WASHINGTON (Reuters) - The U.S. derivatives regulator will hold two meetings to discuss the procedure and operational controls for listing and trading digital currency futures, it said on Thursday, amid rising concerns over the risks bitcoin poses to the financial system.
The Commodity Futures Trading Commission (CFTC) said it would convene its technology and risk advisory committees this month to discuss its “self-certification” process for listing digital currency futures and how those products are risk-managed and policed.
The Securities and Exchange Commission (SEC) and the North American Securities Administrators Association (NASSA) have issued new warnings to investors over the risks of investing in bitcoin, cautioning regulators may not be able to protect them from fraudsters.
CME Group Inc (CME.O) and CBOE Global Markets Inc (CBOE.O) launched bitcoin futures in December, sparking criticism from some industry participants who said the regulator should have consulted the market more widely before allowing the products.
In December, the Futures Industry Association wrote to the CFTC expressing concern about the risks potentially posed by allowing futures in volatile virtual currencies to be traded alongside more traditional financial products.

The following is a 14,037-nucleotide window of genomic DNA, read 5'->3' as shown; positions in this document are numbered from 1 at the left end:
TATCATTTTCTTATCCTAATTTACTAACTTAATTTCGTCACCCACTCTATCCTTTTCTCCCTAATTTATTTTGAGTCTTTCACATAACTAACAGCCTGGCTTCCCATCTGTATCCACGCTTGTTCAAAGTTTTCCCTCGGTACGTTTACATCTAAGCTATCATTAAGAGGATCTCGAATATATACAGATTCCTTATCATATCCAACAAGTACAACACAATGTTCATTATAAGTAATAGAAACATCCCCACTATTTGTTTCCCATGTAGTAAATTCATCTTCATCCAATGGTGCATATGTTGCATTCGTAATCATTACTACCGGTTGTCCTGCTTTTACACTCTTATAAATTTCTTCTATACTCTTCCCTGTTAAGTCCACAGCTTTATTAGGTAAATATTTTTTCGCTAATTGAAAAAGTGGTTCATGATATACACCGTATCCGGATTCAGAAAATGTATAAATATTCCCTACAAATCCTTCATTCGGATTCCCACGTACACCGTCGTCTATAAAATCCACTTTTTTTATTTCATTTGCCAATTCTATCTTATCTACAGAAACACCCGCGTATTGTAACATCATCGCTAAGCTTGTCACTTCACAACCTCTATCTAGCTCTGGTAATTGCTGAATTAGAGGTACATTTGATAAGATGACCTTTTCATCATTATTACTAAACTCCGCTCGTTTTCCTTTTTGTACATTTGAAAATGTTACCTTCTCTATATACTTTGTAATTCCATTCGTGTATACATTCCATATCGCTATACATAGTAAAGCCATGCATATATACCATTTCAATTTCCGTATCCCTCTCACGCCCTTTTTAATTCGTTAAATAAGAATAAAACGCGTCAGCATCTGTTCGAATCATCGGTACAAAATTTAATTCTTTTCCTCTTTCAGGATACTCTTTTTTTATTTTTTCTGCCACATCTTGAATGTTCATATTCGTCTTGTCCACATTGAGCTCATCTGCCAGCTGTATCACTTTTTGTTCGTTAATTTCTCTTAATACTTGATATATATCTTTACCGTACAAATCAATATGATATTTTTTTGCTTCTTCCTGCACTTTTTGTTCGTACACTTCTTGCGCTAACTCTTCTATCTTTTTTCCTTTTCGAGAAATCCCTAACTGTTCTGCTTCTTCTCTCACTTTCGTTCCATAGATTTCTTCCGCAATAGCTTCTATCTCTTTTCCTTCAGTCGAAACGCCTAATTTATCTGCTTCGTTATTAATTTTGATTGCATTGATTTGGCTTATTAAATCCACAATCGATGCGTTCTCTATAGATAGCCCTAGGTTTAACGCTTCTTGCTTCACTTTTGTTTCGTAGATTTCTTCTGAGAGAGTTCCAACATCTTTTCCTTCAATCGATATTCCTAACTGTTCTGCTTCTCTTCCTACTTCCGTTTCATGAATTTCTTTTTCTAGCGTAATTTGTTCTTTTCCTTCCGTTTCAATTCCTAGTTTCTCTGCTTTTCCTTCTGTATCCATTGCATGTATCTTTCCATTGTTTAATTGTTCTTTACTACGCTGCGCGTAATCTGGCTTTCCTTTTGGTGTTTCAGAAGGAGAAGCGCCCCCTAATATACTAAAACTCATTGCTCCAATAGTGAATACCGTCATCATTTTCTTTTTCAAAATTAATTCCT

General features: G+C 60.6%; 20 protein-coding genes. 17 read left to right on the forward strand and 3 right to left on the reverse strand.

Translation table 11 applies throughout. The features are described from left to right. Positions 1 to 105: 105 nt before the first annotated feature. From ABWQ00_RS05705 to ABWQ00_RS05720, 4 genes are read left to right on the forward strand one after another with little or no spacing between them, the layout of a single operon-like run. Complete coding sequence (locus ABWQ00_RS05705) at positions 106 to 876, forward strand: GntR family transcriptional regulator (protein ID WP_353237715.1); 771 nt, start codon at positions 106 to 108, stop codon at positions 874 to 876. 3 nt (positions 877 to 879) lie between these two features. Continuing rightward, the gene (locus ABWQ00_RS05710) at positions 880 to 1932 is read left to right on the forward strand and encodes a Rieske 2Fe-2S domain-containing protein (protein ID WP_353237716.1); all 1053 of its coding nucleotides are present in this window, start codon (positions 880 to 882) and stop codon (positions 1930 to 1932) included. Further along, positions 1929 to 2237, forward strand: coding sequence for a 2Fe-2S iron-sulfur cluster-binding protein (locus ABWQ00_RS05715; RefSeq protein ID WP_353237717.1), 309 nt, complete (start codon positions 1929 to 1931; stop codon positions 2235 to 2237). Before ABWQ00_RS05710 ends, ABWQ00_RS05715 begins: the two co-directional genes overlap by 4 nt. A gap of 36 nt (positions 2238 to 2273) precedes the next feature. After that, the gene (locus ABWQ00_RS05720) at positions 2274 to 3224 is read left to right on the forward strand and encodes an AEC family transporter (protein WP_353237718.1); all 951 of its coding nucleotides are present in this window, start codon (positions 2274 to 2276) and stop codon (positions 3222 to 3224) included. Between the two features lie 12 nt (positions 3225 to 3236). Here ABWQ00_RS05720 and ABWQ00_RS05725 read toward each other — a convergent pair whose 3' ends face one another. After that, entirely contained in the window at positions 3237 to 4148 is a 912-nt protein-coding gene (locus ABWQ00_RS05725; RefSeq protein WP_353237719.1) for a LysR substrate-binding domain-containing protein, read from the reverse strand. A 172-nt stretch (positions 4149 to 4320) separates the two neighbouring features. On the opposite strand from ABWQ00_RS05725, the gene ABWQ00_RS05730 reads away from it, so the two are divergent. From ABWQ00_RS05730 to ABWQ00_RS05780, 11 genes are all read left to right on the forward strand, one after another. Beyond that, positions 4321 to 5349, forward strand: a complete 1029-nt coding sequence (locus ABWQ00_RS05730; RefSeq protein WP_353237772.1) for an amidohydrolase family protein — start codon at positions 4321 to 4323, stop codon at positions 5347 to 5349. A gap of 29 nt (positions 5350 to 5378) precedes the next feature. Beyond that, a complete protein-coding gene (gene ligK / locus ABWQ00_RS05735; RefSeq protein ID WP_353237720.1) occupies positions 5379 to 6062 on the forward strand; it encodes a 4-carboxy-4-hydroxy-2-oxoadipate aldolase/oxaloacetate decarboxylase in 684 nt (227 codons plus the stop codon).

The price of bitcoin soared to record highs of more than $19,000 in December, only to slump more than 28 percent - although it still ended the year up 1,300 percent.
The CFTC has been increasing its jurisdiction over the cryptocurrency market, which has no overriding federal regulator, but is restricted by its limited legal power to actively block exchanges from launching futures products.
CFTC regulations allow designated exchanges to list products for trading without prior CFTC approval by filing a written self-certification with the regulator.
Under the self-certification process, which is a quirk of the futures market, the exchanges file a submission to the CFTC confirming the product complies with the Commodity Exchange Act and CFTC regulations - including a key provision that requires that the contract is not susceptible to manipulation.
The CFTC has the power to block the contract but can only do so under exceptional circumstances.
The pair of advisory committee meetings are aimed at giving stakeholders the opportunity to discuss the issue.
“The responsible regulatory response to virtual currencies is consumer education, asserting CFTC authority, surveilling trading in derivative and spot markets, prosecuting fraud, abuse, manipulation and false solicitation and active coordination with fellow regulators,” CFTC Chair Christopher Giancarlo said in the statement, adding the CFTC was following this course of action.
On Thursday, his counterpart at the SEC Jay Clayton along with Commissioners Kara Stein and Michael Piwowar, warned investors that many actors in the virtual currency market were violating state and federal laws.
“The SEC and state securities regulators are pursuing violations, but we again caution you that, if you lose money, there is a substantial risk that our efforts will not result in a recovery of your investment,” they said in the statement.
Reporting by Pete Schroeder; Editing by Jonathan Oatis and Susan Thomas